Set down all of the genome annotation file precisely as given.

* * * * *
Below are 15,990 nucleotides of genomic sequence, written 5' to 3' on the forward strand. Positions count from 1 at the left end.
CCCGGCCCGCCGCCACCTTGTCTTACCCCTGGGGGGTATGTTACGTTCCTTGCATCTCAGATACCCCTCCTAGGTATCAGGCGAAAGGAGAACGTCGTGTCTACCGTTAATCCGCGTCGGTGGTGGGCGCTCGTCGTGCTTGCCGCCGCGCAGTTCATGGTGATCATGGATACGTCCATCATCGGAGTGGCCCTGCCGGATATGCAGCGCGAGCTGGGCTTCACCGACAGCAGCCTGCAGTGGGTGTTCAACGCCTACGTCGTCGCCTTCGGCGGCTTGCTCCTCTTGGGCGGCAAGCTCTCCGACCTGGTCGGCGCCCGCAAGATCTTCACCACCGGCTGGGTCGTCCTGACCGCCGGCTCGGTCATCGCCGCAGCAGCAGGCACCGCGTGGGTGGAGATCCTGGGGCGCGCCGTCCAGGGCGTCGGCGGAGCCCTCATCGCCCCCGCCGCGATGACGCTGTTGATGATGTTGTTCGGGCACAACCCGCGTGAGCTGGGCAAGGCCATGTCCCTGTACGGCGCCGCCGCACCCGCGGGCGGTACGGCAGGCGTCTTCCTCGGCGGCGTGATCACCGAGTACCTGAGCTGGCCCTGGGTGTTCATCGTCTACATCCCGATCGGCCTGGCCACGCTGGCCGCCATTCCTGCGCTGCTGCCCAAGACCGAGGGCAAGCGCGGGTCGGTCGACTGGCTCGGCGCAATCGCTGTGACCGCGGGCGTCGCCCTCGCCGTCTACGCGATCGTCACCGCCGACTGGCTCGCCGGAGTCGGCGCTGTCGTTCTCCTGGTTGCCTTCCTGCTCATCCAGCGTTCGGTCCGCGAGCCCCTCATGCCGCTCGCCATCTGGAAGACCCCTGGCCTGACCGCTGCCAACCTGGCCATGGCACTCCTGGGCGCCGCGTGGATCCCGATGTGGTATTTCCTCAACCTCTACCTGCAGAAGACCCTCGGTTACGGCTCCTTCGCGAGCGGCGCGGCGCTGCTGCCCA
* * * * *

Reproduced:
Below are 15,990 nucleotides of genomic sequence, written 5' to 3' on the forward strand. Positions count from 1 at the left end.
CCCGGCCCGCCGCCACCTTGTCTTACCCCTGGGGGGTATGTTACGTTCCTTGCATCTCAGATACCCCTCCTAGGTATCAGGCGAAAGGAGAACGTCGTGTCTACCGTTAATCCGCGTCGGTGGTGGGCGCTCGTCGTGCTTGCCGCCGCGCAGTTCATGGTGATCATGGATACGTCCATCATCGGAGTGGCCCTGCCGGATATGCAGCGCGAGCTGGGCTTCACCGACAGCAGCCTGCAGTGGGTGTTCAACGCCTACGTCGTCGCCTTCGGCGGCTTGCTCCTCTTGGGCGGCAAGCTCTCCGACCTGGTCGGCGCCCGCAAGATCTTCACCACCGGCTGGGTCGTCCTGACCGCCGGCTCGGTCATCGCCGCAGCAGCAGGCACCGCGTGGGTGGAGATCCTGGGGCGCGCCGTCCAGGGCGTCGGCGGAGCCCTCATCGCCCCCGCCGCGATGACGCTGTTGATGATGTTGTTCGGGCACAACCCGCGTGAGCTGGGCAAGGCCATGTCCCTGTACGGCGCCGCCGCACCCGCGGGCGGTACGGCAGGCGTCTTCCTCGGCGGCGTGATCACCGAGTACCTGAGCTGGCCCTGGGTGTTCATCGTCTACATCCCGATCGGCCTGGCCACGCTGGCCGCCATTCCTGCGCTGCTGCCCAAGACCGAGGGCAAGCGCGGGTCGGTCGACTGGCTCGGCGCAATCGCTGTGACCGCGGGCGTCGCCCTCGCCGTCTACGCGATCGTCACCGCCGACTGGCTCGCCGGAGTCGGCGCTGTCGTTCTCCTGGTTGCCTTCCTGCTCATCCAGCGTTCGGTCCGCGAGCCCCTCATGCCGCTCGCCATCTGGAAGACCCCTGGCCTGACCGCTGCCAACCTGGCCATGGCACTCCTGGGCGCCGCGTGGATCCCGATGTGGTATTTCCTCAACCTCTACCTGCAGAAGACCCTCGGTTACGGCTCCTTCGCGAGCGGCGCGGCGCTGCTGCCCA